As you most likely know by now, Barack Obama, Gordon Brown, and Nicolas Sarkozy announced yesterday that Iran harbored a secret uranium enrichment plant — a plant that would relatively soon be operational and capable of producing weapons grade uranium.
That news has outraged America’s neoconservatives — who are responding to it by demanding the US or Israel bomb Iran.
Actually, I have not yet checked out the neoconservative response to the news. I am merely guessing their response to the news is to demand that Iran be bombed. But I think that’s a pretty safe guess, don’t you? Few things are more certain than the fact America’s neoconservatives will demand at every opportunity to bomb Iran. They have been demanding it for years. Why would they stop now?
Gary Sick has written an interesting article that reviews the lousy record of those who have for decades been predicting we will need to bomb Iran. Sick then goes on to analyze why the problem of an Iranian nuclear weapon might be solvable through diplomacy and negotiation. For instance:
The world may have more time and more bargaining leverage than is generally supposed. Iran has proceeded very slowly with its nuclear program. If Iran had proceeded at the same speed as Pakistan (which had far fewer resources than Iran), it would have had a bomb test and a deliverable nuclear weapon more than decade ago. Iran has chosen to remain in the Nuclear Non-Proliferation Treaty (NPT) and to accept International Atomic Energy Agency (IAEA) inspections, over the objections of its own hardliners—the only proto-nuclear state to have done so. Iran has repeatedly and formally declared at the highest levels that the production, storage or use of a nuclear weapon was contrary to Islam and not in Iran’s national interest—most recently earlier this week by Supreme Leader Khamenei.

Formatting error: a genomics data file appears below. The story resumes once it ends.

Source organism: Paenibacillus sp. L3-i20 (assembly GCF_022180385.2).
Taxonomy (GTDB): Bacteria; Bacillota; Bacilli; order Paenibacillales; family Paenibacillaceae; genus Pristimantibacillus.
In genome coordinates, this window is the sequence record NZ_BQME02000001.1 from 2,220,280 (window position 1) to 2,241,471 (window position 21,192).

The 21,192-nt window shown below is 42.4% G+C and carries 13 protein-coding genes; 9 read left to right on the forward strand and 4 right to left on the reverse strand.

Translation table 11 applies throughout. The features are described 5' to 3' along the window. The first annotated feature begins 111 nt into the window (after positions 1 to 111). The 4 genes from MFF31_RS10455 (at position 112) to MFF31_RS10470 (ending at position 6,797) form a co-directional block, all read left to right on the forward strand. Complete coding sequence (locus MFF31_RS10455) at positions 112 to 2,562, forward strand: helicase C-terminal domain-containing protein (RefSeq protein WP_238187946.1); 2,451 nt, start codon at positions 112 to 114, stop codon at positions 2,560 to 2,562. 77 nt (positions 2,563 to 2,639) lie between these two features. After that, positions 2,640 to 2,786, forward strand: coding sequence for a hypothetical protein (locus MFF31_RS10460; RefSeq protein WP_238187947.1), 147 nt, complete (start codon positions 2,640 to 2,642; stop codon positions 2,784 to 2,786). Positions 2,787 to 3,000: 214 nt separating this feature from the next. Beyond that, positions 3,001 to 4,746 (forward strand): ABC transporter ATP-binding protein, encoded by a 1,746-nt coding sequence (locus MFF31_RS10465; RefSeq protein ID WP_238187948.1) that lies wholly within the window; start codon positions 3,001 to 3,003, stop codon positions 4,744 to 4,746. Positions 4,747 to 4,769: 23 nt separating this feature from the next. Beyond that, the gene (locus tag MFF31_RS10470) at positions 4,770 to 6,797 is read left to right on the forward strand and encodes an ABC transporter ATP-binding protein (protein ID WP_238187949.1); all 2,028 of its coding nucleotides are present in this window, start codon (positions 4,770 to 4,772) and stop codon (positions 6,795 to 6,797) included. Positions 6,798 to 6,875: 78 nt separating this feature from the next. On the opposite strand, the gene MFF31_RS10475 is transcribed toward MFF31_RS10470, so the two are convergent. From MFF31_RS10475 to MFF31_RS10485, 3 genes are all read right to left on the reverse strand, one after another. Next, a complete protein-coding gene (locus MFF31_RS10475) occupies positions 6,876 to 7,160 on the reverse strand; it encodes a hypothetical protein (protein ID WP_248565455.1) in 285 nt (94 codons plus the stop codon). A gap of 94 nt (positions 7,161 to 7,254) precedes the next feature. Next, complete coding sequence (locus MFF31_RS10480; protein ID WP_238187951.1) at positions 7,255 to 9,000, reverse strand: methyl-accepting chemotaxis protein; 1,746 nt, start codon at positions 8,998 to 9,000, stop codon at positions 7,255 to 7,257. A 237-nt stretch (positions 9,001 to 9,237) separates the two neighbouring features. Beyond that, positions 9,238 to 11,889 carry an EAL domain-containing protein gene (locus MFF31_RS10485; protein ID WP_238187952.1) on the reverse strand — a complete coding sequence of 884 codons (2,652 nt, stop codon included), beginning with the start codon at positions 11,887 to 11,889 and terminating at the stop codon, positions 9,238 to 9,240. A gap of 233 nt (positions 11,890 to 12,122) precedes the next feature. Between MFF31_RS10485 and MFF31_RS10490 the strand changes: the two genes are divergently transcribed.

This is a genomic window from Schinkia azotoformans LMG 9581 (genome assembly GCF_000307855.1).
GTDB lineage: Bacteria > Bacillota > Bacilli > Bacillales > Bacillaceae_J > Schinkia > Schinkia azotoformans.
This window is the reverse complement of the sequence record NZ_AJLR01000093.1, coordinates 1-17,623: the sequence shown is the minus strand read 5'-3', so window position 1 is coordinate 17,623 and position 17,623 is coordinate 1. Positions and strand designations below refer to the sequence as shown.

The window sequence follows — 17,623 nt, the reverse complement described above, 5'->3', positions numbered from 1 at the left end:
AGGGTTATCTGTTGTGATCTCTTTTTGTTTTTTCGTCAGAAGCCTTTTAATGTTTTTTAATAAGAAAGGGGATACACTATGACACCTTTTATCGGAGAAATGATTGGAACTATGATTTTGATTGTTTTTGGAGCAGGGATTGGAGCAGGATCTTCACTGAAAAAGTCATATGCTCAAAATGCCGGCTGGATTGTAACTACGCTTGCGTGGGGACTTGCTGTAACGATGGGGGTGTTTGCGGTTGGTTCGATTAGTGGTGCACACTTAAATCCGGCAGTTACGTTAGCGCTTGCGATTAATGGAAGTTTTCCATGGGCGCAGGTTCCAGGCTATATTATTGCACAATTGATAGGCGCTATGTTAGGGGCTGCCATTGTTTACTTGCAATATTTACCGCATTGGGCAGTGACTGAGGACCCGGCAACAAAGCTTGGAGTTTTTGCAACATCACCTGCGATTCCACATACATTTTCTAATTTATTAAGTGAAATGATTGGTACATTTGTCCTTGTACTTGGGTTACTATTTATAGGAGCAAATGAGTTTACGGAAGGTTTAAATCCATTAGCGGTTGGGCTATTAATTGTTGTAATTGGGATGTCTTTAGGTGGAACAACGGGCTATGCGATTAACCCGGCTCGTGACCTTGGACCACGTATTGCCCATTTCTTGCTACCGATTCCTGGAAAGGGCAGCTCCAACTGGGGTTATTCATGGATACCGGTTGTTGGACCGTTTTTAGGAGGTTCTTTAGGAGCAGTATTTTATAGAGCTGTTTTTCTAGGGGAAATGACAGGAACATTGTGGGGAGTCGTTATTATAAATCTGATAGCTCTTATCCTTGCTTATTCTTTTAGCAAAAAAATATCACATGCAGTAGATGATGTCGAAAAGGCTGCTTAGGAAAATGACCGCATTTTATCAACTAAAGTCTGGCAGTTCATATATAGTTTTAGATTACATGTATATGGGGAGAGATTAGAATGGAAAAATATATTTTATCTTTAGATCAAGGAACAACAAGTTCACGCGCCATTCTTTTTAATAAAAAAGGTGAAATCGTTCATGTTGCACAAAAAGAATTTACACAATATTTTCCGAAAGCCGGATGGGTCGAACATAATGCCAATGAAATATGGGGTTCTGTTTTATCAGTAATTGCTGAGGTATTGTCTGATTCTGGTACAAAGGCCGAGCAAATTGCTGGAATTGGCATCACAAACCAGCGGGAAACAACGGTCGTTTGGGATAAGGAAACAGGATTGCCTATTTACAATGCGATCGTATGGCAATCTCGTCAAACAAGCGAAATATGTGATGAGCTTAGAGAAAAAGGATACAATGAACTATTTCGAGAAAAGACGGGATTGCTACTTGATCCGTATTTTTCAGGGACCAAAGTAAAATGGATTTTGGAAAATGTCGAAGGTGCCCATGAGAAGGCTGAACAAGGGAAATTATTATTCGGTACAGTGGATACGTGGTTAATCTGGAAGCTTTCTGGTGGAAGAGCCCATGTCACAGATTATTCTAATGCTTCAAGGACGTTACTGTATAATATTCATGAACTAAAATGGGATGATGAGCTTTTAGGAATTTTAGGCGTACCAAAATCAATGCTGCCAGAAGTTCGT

If the problem of an Iranian nuclear weapon can be solved through diplomacy and negotiation, then perhaps the problem can be solved permanently. Bombing, however, is merely temporary solution. Secretary of Defense Robert M. Gates said Friday that “the reality is that there is no military option that does anything more than buy time — the estimates are three years or so.”
There seem to be some sound reasons, then, why diplomacy and negotiation should be our first recourse in dealing with Iran. Of course, this is 21st Century America, and “sound reason” isn’t always the operating system favored by our leaders. The temptation to play the tough guy with other people’s lives and bomb the hell out of the Iranians will appeal to every chicken hawk in Washington. Neoconservative chicken hawks are nothing if not predictable.